Changing Planet

West Papua’s Unbroken Waves and Untested Waters

By John Seaton Callahan, ASC Microplastics Adventurer

Papua Province on the island of New Guinea is a wild and remote area. Poor infrastructure and the simmering conflict between native Papuan and the Indonesian government have restricted development.

While exploring the coastline, our surfEXPLORE team met a cross-section of local residents, including tribal people with little involvement with or concern for 21st-century tech or culture, betel-nut-chewing indigenous Papuan people who have lived in this area continuously for roughly 30,000 years, and quite a few transmigrasi—ethnic Malay Asian Indonesians who’ve received government assistance to leave crowded areas like Java and Bali and resettle in Papua.

What we did not see was a single Caucasian foreigner (other than ourselves) in three weeks on the coast.

SurfEXPLORE is a multi-national group who travel to some of the world’s more remote and exotic locations seeking undiscovered surfing waves, and teaming up with Adventurers and Scientists for Conservation (ASC) to contribute to environmental research along the way. Our core team is French surfer Erwan Simon, British longboard champion Sam Bleakley, Italian surfer Emiliano Cataldi, and me, American photographer John Seaton Callahan. This was our fifth project in Pacific Indonesia, and it remains one of our favorite places to travel, explore, and surf.

When we contacted the Tourism Official in Sarmi, a large town on the coast known as “Kota Ombak,” or “City of Waves” in Bahasa, the woman there said they recorded 24 foreign visitors in all of 2014.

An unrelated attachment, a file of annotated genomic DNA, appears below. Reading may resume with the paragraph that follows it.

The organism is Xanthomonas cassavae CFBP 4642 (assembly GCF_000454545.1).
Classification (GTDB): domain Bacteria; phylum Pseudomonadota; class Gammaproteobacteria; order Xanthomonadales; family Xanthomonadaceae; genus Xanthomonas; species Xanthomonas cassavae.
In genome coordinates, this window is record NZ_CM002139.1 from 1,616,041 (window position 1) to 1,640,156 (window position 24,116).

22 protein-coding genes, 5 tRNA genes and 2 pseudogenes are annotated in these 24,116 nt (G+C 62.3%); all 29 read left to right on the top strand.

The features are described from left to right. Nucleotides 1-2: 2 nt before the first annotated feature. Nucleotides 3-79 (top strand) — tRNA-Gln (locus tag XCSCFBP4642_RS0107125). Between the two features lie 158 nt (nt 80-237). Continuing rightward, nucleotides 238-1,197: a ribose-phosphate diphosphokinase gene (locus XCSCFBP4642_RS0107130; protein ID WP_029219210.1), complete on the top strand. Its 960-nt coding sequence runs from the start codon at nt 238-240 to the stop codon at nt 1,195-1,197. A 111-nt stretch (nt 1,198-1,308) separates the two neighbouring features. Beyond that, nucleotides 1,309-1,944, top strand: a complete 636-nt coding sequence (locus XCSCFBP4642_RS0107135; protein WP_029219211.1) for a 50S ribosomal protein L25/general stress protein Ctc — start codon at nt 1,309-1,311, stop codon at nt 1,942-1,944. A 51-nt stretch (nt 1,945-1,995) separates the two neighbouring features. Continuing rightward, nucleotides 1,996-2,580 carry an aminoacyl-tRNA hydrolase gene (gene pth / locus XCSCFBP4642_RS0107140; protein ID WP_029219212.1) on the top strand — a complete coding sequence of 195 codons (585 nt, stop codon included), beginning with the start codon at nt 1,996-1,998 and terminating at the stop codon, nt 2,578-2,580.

We had researched the coastline for several months prior, and we found that some of our marked areas did have good waves, some did not, and we found several waves in unexpected places!

And as we have at each stop on our journeys, we made scientific use out of our presence here, collecting water samples for the team at ASC Microplastics to analyze and add to their database of microplastic content throughout the world’s waters.

Learn more about ASC on our website, the Field Notes blog, and by following us on FacebookTwitterInstagram and Google+

Read More by Gregg Treinish and His Correspondents

Gregg Treinish founded Adventure Scientists in 2011 with a strong passion for both scientific discovery and exploration. National Geographic named Gregg Adventurer of the Year in 2008 when he and a friend completed a 7,800-mile trek along the spine of the Andes Mountain Range. He was included on the Christian Science Monitor's 30 under 30 list in 2012, and the following year became a National Geographic Emerging Explorer for his work with Adventure Scientists. In 2013, he was named a Backpacker Magazine "hero", in 2015, a Draper Richards Kaplan Entrepreneur and one of Men's Journal's "50 Most Adventurous Men." In 2017, he was named an Ashoka Fellow. Gregg holds a biology degree from Montana State University and a sociology degree from CU-Boulder. He thru-hiked the Appalachian Trail in 2004.

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